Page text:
Daniel Eran Dilger
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What’s wrong with the MacBook Air?

Daniel Eran Dilger
Apple shipped a few MacBook Air units to its retail stores Friday, leaving the scant supply to mainly serve as in-store demo units. While our SSD model remains on order pending shipment, we managed to snag the one of the few available HDD-based units from one of the company’s San Francisco outlets and have set to work on an in-depth review of its ins and outs.

Continues: AppleInsider | What’s wrong with the MacBook Air?

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  • gus2000

    There’s plenty “wrong” with the Macbook Air. Starting with the fact that I don’t have one. :) Seriously, though:

    – the fingerprint reader: Data security is always important, but moreso on a portable device. The Air can implement security in software, but the point of the fingerprint reader is that it keeps security from being so much of a burden that users forgo it. So the software solution must be simple and elegant. The fingerprint reader can work in reverse, however, giving the user a false sense of security.

    – the WiFi on/off switch: Every traveller knows that transmitters must be disabled when required. Again this can (and is) implemeted in software, but the switch provides a postive Yes/No status. It might even be a literal kill switch to the hardware, but I doubt it. Just make WiFi easy to turn off, with a BIG MESSAGE that I can show to the flight attendant who’s about to signal for the air marshall.

    – battery life: seal the battery, fine. Just make it high-capacity. Lithium batteries are quite light, so make the thing a *tad* thicker and give me coast-to-coast runtimes. With the iPhone, Apple underpromised and overdelivered; I understand that this is not the norm in laptop runtimes (i.e., “*Runtimes were tested with everything off and the user asleep”) but I guess I have come to expect more.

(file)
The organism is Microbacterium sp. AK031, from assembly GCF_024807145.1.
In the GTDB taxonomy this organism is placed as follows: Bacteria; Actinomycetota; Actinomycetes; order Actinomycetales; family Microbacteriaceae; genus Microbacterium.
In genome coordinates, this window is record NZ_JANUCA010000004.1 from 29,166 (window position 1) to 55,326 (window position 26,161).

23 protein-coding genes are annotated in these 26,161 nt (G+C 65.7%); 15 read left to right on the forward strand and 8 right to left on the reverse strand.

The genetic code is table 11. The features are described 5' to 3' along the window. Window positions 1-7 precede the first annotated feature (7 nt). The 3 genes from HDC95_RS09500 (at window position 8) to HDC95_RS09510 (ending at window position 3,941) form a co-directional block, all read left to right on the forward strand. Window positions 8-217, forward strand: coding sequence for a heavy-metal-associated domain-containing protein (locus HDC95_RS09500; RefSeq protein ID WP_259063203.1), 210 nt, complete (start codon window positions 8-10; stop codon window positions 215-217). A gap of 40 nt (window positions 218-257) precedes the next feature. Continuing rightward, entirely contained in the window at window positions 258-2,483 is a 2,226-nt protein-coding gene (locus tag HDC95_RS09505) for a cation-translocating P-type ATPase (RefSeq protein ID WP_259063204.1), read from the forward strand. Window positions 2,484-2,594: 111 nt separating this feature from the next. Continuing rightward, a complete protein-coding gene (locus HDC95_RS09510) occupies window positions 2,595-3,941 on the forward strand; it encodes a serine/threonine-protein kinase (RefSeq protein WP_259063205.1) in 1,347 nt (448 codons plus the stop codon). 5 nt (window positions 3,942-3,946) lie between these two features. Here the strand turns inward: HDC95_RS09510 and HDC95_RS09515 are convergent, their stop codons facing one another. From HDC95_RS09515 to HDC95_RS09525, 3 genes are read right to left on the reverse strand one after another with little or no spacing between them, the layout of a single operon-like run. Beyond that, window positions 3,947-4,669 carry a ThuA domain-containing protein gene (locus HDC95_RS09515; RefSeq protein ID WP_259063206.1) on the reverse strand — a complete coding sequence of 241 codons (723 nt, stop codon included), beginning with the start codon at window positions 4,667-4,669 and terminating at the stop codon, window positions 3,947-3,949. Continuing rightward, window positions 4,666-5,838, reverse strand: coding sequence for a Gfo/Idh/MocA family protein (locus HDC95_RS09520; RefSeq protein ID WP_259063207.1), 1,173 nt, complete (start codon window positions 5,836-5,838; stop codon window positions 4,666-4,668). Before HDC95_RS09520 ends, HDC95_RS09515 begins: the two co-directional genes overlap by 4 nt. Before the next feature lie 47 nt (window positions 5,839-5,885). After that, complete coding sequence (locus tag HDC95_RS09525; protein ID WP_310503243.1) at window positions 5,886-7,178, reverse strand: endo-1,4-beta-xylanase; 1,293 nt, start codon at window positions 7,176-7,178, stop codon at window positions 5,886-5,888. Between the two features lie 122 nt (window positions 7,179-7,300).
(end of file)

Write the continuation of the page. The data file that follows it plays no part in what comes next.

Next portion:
– mobile broadband: This one hurts. When on the go, there is no substitute for having always-on broadband. This could be accomplished with a USB dongle, but puh-leeze! Maybe Apple will let me use the iPhone 3G as a wireless modem via bluetooth? That would be a nice solution. Just as long as it doesn’t kill the battery of both…

    – You’re right that optical drives on laptops are 95% useless. Remote Disc is pretty sweet, and I suppose you could make ISO images of some discs to take with you.

    – Keyboard softkeys are pretty useless, too. I’ve used them on occasion. The most common functions are handled on the Mac by the Fn keys now, right? No need for programmable keys.

    – How about Apple selling their own brand of LCD projector that has WiFi builtin, along with iChat and Bonjour? Then I can just activate screen sharing on my Macbook and voila…wireless presentations. Asking too much?

  • PerGrenerfors

    Personally I’m happy that HP/Dell/etc don’t make cars.

    Then there would probably be like an extra dashboard with all the on/off switches. Don’t forget fingerprint reader to use the car stereo.

    In fact, the lack of all these things is one of the Macs most appealing features in my book.

    Last year my dads HP/Compaq laptop suddenly didn’t connect to the home wireless network anymore. I spent what felt like days with him on the phone going through settings and updating drivers. It turned out there was a tiny button on the front, obscured by the palm rest area, that had been pushed. I can’t believe people who actually like these things get columns in tech magazines to bitch about Apple stuff.

  • Robb

    I like the car analogy… when the MBA commercial aired during the Super Bowl, nearly everyone at the party I attended started talking about how great it looks, how thin it is, etc.

    I had the same problem with my mom’s Toshiba laptop and spent three hours trying to figure out why it wasn’t connecting to wireless. Turned out my dad had turned it off because he was tired of the pop-up messages when he was playing Solitaire!